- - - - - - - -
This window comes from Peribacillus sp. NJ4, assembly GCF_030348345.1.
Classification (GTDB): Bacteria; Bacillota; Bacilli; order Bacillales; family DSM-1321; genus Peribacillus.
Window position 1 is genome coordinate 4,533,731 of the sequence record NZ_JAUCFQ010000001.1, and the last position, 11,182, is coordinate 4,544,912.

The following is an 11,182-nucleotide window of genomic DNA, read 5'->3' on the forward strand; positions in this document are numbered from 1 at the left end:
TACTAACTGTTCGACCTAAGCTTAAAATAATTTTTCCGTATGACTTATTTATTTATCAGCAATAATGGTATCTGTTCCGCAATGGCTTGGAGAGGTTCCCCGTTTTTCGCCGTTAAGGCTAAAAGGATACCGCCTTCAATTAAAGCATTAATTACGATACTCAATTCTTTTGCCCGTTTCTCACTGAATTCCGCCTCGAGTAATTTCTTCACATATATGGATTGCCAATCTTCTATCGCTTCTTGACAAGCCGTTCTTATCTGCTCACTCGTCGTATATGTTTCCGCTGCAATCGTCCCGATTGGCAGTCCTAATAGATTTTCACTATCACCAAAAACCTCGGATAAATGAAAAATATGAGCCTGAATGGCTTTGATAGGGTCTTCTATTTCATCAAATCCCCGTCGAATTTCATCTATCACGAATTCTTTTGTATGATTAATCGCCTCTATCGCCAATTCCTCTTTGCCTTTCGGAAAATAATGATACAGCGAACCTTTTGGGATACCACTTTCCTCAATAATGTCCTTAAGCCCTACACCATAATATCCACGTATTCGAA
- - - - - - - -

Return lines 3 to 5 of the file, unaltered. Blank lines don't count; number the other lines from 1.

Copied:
Window position 1 is genome coordinate 4,533,731 of the sequence record NZ_JAUCFQ010000001.1, and the last position, 11,182, is coordinate 4,544,912.

The following is an 11,182-nucleotide window of genomic DNA, read 5'->3' on the forward strand; positions in this document are numbered from 1 at the left end:
TACTAACTGTTCGACCTAAGCTTAAAATAATTTTTCCGTATGACTTATTTATTTATCAGCAATAATGGTATCTGTTCCGCAATGGCTTGGAGAGGTTCCCCGTTTTTCGCCGTTAAGGCTAAAAGGATACCGCCTTCAATTAAAGCATTAATTACGATACTCAATTCTTTTGCCCGTTTCTCACTGAATTCCGCCTCGAGTAATTTCTTCACATATATGGATTGCCAATCTTCTATCGCTTCTTGACAAGCCGTTCTTATCTGCTCACTCGTCGTATATGTTTCCGCTGCAATCGTCCCGATTGGCAGTCCTAATAGATTTTCACTATCACCAAAAACCTCGGATAAATGAAAAATATGAGCCTGAATGGCTTTGATAGGGTCTTCTATTTCATCAAATCCCCGTCGAATTTCATCTATCACGAATTCTTTTGTATGATTAATCGCCTCTATCGCCAATTCCTCTTTGCCTTTCGGAAAATAATGATACAGCGAACCTTTTGGGATACCACTTTCCTCAATAATGTCCTTAAGCCCTACACCATAATATCCACGTATTCGAA